Thursday, 15 May 2014

A day in the life of a mature student

Hello and thank you for your positive comments on the first "day in the life of." It's time now for the second, so over to you Tanya.
Tanya Williams lives in London with her husband, Tim, and their three children. She’s currently studying for an MA in Human Rights.

I get up and shower at 6.45 a.m. dress, then it's household chores before I ferry the kids to the station at 7.30 a.m.  At 8 a.m. I leave for University. I often cycle because I’m training for a 54km walk in Bhutan in October for the Australian Himalayan Foundation, and I need to get fit.
When I arrive at Uni, I buy a half price newspaper from the Uni shop and enjoy it with a coffee then I check my emails before lectures start at 9.00 a.m.
         I decided to go back to Uni for lots of reasons. I’d been doing a routine job for six years which was never going to change, and my applications for more interesting jobs had been unsuccessful. Our youngest was about to start secondary school and our parenting time is now more crises based than responding to daily needs. Danielle laPorte’s, “The Fire Starter Sessions,” inspired me, but most of all, last summer, I fulfilled a long-held ambition to back pack around Cambodia for a month.
In Cambodia, I met a bunch of NGO workers who were half my age and doing really interesting work. It was like looking through a telescope backwards at my own life and it looked too small and constricted. The trip made me realise that I didn't have to settle for a boring job, that I could literally pack my bags and move on, so when I came home, I resigned.
         I’ve always been political and my background is in languages, law and journalism so I signed up for a one year full time MA course in Human Rights.
         The last time I was at University was almost 20 years ago, and this time it’s less fun. The buildings are run down and there are poorer facilities. The Uni has low expectations and the lecturers are on strike and angry about pay and they don't mark our work sometimes which seems unfair. The students have loans and debts and they also have to do internships all the time. It's exploitative, but it seems the only way to get interviews. Still, I love being around people who think ideas about the world matter, who can criticize the War on Terror without being accused of being a leftie or worse.
         The study is more collaborative than I'm used to. We have to do group work and present it to the class. The students present very well and make PowerPoint displays in minutes, but I don't really like it. You only really learn the bit you're presenting and if the other groups don't do theirs well, you never get to learn about that area. Technology also effects teaching styles. The laptop screen has priority and people don't look lecturers in the eye.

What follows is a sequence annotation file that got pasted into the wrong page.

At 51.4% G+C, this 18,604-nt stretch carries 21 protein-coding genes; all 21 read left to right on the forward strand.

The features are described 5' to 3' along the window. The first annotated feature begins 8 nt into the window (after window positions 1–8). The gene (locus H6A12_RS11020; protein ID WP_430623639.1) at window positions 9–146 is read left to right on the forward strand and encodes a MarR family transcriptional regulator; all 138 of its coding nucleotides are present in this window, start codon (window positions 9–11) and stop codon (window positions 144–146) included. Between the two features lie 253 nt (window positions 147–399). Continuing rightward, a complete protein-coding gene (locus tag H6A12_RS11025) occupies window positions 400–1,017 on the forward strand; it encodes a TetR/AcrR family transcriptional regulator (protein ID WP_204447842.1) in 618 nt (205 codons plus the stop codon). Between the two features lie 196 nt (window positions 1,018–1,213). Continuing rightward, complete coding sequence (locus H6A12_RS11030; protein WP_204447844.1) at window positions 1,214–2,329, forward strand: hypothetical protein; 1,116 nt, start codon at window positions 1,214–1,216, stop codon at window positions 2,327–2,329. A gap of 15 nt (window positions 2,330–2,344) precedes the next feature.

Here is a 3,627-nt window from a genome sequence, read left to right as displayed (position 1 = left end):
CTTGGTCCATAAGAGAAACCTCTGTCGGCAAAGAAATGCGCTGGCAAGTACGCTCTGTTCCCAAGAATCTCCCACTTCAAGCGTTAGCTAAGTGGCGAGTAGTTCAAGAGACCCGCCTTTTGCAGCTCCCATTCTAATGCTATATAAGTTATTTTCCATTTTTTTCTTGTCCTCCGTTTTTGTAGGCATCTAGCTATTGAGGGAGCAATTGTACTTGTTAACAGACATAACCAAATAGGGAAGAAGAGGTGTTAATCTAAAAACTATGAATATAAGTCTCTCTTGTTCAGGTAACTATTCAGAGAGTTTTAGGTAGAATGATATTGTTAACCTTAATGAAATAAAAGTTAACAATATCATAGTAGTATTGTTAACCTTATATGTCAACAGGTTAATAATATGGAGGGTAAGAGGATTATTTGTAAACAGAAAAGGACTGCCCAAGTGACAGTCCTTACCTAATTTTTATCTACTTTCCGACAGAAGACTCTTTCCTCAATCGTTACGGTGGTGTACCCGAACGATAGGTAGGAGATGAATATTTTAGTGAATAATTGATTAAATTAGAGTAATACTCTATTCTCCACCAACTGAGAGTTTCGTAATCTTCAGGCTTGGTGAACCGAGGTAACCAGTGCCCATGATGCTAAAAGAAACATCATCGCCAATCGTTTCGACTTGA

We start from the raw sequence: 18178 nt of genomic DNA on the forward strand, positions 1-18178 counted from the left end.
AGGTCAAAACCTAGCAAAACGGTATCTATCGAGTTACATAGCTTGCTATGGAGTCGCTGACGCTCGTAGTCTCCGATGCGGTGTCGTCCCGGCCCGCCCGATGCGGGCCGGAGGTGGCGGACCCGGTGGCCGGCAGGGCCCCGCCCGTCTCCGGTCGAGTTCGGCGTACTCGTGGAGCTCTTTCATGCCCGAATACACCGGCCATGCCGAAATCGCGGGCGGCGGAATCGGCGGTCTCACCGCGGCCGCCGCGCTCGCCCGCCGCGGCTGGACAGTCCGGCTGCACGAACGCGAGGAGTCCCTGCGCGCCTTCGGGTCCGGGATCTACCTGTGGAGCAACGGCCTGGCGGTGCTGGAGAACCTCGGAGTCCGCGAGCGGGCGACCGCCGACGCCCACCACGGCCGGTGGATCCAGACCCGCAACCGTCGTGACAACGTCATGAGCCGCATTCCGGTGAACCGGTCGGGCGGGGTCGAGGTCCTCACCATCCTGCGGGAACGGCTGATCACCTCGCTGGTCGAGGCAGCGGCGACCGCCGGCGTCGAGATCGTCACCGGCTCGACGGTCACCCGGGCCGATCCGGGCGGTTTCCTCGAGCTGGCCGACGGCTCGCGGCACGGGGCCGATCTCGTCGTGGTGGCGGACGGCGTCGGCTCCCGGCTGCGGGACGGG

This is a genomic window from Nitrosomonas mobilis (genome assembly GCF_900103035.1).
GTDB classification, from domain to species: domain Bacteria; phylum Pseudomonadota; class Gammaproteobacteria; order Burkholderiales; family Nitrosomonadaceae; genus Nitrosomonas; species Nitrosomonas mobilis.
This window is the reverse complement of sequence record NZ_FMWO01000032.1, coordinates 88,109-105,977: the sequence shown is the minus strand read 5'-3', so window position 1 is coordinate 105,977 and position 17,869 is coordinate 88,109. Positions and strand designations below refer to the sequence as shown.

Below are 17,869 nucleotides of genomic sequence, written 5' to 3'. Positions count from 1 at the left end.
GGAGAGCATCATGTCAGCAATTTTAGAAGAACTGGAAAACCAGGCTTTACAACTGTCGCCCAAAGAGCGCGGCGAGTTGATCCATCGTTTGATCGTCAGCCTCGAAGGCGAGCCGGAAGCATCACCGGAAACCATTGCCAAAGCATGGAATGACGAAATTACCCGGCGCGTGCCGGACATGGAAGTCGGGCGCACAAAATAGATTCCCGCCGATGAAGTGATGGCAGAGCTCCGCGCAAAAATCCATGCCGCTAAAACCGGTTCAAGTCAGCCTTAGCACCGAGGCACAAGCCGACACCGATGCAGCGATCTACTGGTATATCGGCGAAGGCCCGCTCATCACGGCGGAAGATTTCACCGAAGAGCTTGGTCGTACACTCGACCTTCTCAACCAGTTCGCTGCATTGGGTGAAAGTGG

Although I’m much older than the others, age doesn’t seem to create a divide. Any divisions are more to do with students not being native English speakers. They participate less, either because they are shy or don’t understand.
 I can speak French, Greek, and German and I’m learning Arabic and, for me, language is at the heart of everything. It forms how you see the world. If you don't speak the language, you can only engage with more educated people, usually men, so you might not get a true picture of women’s concerns. I went to the biggest mosque in Europe, which is in New Malden, and I spoke to the girls there. They didn’t care about wearing a niqab or a burka. They had more important issues to worry about, like Sharia law and inheritance rules which entrench discrimination.
I study at Uni or quiet spaces away from home. I’ve no dedicated workspace at home, so if I study there, I’m constantly packing up my papers so the family can use the computer or kitchen table. Also, I don't switch off very easily once I've started on a topic. I get very into it and feel irritated when I have to pack up and do household stuff.
I study every day except Tuesdays. That's when I work at Liberty, writing legal advice. It brings human rights into solving real world problems but squeezing five days study into four can be tricky.
         “My” day usually ends about 4.30 p.m. when the kids come home from school. I lay out snacks and drinks and start preparing supper so we can eat at six. After that I may read or watch TV, unless I’m out supporting the Green Party. I go and hand out leaflets at the station or attend public meetings to support our MEP candidates. I did it twice before for the Libdems, but I became politically homeless after they joined the coalition in 2010. It’s nice to be involved again and I’m now a Green Party candidate in this year's local elections.
During the winter months, I help at a local night shelter for homeless people. The temperature has to be below freezing before it’s opened and the charity will decide that at 2.00 p.m based on Met weather forecasts. That’s when I get the call to come in for a shift.
         When I graduate I'm going to work on improving Islamic women’s human rights. It's a disgrace that some countries which sign up to human rights treaties are allowed to ignore it by saying,  “It's our culture” to marry 8 year old girls to 50 year old men, or censor the press, or use child labour.  
Our Human Rights tutors tell us not to get overwhelmed by the terrible stuff that's going on in the world. We should just pick a small bit to tackle. That will be my small bit, but it's not small to the people I'll be working with.
Until then, it’s lights out at 10.00 a.m."

Thank you Tanya. I look forward to seeing you back here to tell us about your trip to Bhutan. 
In the meantime, next week they'll be a short break from the series so I can bring you news of the Adur Festival street parties. 
Until then, thanks for dropping by and have a great week.

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